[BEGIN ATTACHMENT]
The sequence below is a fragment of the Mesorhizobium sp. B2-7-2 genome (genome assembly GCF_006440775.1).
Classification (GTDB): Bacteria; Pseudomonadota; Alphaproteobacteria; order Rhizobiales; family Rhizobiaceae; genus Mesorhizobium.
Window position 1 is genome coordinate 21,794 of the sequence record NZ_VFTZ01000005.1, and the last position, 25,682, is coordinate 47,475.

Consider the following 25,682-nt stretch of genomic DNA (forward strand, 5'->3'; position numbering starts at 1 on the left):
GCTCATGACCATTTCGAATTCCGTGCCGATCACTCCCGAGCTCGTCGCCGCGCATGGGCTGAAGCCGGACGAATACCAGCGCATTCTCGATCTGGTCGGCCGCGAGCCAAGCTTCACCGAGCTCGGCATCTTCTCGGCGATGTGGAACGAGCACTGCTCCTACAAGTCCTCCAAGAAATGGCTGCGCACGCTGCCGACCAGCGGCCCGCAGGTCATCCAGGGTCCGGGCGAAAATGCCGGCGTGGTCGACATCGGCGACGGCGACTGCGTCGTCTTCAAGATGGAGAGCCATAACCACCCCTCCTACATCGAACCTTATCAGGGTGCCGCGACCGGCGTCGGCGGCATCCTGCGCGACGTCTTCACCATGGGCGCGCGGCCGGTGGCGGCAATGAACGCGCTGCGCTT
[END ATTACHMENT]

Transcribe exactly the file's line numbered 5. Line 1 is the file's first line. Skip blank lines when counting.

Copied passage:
GCTCATGACCATTTCGAATTCCGTGCCGATCACTCCCGAGCTCGTCGCCGCGCATGGGCTGAAGCCGGACGAATACCAGCGCATTCTCGATCTGGTCGGCCGCGAGCCAAGCTTCACCGAGCTCGGCATCTTCTCGGCGATGTGGAACGAGCACTGCTCCTACAAGTCCTCCAAGAAATGGCTGCGCACGCTGCCGACCAGCGGCCCGCAGGTCATCCAGGGTCCGGGCGAAAATGCCGGCGTGGTCGACATCGGCGACGGCGACTGCGTCGTCTTCAAGATGGAGAGCCATAACCACCCCTCCTACATCGAACCTTATCAGGGTGCCGCGACCGGCGTCGGCGGCATCCTGCGCGACGTCTTCACCATGGGCGCGCGGCCGGTGGCGGCAATGAACGCGCTGCGCTT